Skill Drills For New Pistol Owners


shutterstock_89863252“You are what you practice.” — Ken Hackathorn

The gun business is booming. There were enough guns sold on Black Friday last year to equip the United States Marines (and a couple of extra Army divisions). However, there’s an annoying tendency within the firearms business community to view the sale of a firearm as the be-all, end-all of gun ownership, without helping the customer learn how to use their gun. The fact is, aside from collectors, very few people buy a gun just for the sake of owning one; rather, they buy with a specific purpose in mind. That purpose, according to a 2014 survey by the National Shooting Sports Foundation, is target shooting and self-defense.

Today’s new target shooters tend to live in cities instead of in the country, so their access to large pistol bays or open land where shooting is permitted is limited at best. However, today’s urban gun owners can take advantage of the fast-growing phenomenon of the luxury gun range, or “guntry club,” shooting in a comfortable, well-lit indoor range, or shoot pistols from a bench at a public outdoor range.

An indoor range or nearby outdoor range is convenient, but shooting the traditional multi-target skill-building drills from a booth at an indoor range is usually out of the question. There are many effective practice drills for self protection, such as the classic El Presidenté drill to the Figure Eight response drill that will make you a better shooter. However, most of these drills require an open space to set up multiple targets, such as a pistol bay at a range or public land with a good backstop.

This presents a problem for new defensive pistol owners who want to improve their skills and do more with their range time than punch a ragged hole in the center of their target. It is not, however, an insurmountable obstacle, because there are drills that can be shot from a booth at an indoor range or a bench at a public range that will improve your ability to defend your life with a pistol. I’ve found four drills that can be shot from the bench at any indoor range and most outdoor ranges; these do not ban so-called “rapid fire” from the bench/booth and yet will still help boost your confidence and skill with your defensive firearm.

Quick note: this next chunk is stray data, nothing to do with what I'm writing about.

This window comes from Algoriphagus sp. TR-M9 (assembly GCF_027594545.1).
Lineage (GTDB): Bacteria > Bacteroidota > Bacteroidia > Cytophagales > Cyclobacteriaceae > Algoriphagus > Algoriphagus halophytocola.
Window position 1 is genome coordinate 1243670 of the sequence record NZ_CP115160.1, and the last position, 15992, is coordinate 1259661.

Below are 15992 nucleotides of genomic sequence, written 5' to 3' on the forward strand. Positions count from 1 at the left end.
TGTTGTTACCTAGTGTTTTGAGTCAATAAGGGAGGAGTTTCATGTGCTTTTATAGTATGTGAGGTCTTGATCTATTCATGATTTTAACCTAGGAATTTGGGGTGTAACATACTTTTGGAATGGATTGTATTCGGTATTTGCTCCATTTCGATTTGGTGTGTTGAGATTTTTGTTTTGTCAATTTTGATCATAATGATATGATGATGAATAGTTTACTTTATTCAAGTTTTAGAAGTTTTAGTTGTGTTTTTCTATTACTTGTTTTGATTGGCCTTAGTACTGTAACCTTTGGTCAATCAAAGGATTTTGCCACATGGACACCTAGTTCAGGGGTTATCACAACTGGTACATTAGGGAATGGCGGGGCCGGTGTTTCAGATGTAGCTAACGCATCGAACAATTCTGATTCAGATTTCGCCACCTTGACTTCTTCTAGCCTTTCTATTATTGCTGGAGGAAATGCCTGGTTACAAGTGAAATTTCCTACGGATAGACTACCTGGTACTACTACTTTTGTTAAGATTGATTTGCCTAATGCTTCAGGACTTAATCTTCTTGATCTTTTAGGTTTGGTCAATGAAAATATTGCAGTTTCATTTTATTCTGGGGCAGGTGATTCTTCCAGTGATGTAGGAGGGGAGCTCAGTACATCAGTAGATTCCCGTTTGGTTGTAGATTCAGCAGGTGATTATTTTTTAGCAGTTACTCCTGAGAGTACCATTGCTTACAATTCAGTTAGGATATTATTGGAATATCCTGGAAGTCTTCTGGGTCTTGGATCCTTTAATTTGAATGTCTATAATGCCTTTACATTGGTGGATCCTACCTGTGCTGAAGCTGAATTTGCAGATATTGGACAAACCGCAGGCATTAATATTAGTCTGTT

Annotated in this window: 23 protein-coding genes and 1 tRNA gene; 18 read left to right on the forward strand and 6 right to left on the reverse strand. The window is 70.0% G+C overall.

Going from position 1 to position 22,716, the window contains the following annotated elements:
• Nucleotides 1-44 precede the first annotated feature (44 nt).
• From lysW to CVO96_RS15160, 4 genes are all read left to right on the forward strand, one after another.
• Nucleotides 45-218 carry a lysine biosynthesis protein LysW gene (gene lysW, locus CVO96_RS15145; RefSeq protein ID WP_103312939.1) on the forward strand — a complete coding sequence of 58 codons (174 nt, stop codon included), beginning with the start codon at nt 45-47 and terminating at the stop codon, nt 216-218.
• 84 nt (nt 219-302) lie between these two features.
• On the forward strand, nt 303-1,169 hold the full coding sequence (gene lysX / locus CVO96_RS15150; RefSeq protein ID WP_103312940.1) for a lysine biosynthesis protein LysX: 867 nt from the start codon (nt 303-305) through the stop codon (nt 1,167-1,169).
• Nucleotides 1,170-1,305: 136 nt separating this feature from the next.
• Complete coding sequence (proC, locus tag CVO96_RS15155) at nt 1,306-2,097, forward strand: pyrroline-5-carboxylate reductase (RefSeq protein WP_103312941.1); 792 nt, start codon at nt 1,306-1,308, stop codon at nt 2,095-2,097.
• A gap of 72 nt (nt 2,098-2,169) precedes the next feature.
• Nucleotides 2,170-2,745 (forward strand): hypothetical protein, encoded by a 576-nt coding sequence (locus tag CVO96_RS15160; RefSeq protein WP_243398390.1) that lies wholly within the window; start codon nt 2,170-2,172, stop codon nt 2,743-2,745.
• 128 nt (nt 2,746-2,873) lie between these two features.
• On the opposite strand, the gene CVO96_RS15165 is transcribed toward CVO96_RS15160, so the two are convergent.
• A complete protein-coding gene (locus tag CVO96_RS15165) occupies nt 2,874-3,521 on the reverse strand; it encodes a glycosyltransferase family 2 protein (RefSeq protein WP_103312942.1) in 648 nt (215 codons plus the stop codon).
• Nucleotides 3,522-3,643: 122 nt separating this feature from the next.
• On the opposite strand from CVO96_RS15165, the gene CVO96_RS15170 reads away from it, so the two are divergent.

Shooting drills like these on a regular basis will provide you with at least two benefits: You’ll improve your skill with your defensive firearm, and you can track your progress over time as you go. If your range does not allow drawing from a holster (and many do not), you can start from either “low ready” with your pistol safely pointed at a spot on the ground halfway between you and your target or “compressed high ready” and still get the benefits of these drills. Of the two, I prefer the high ready start, because it mimics the motions you need to quickly pick up your sights after you draw your pistol from a holster and gives you yet another skill to practice while performing these drills.

Bill Drill:

  • Distance: 7 yards.
  • Target: Any silhouette target (USPSA or IDPA preferred).
  • Start Position: Holster preferred; otherwise a “ready” position.
  • Description: Six shots are fired as quickly as the shooter can achieve six hits on the target. The drill teaches sight tracking, proper visual reference, recoil management, and trigger manipulation.

I like this drill because it teaches how to send out an accurate, fast volume of fire. Also, it’s easier to knock out a perfect shot if you have time to think about each shot: Mistakes and poor form show up when you don’t have time to correct in-between shots.

Mozambique Drill (aka, The Failure to Stop Drill):

  • Distance: 10 yards.
  • Target: Any silhouette target.
  • Start Position: Holster preferred, otherwise a “ready” position.
  • Description: “Two to the body, one to the head; I’m alive and you’re dead.”

This is a classic drill that is still relevant today. It helps teach that sometimes the bad guy (or gal) doesn’t fall down after the first shot and that an accurate, decisive shot to the body’s mission control center (also known as the medulla oblongata) is needed to stop the threat.* It’s also a good drill to help you evaluate what’s going on with you and your surroundings as rounds are going downrange, because tunnel vision is a very real thing in a stress-filled situation.

F.A.S.T. (Fundamentals, Accuracy, and Speed Test):

  • Distance: 7 yards.
  • Target: Specific target (PDF).
  • Start Position: Hands at sides, gun holstered and concealed if possible; otherwise a “ready” position.
  • Description: Shooter loads gun with a total of two rounds. On start signal, shooter draws and fires two rounds at the small target; performs a slidelock reload; and fires four rounds at the circular target.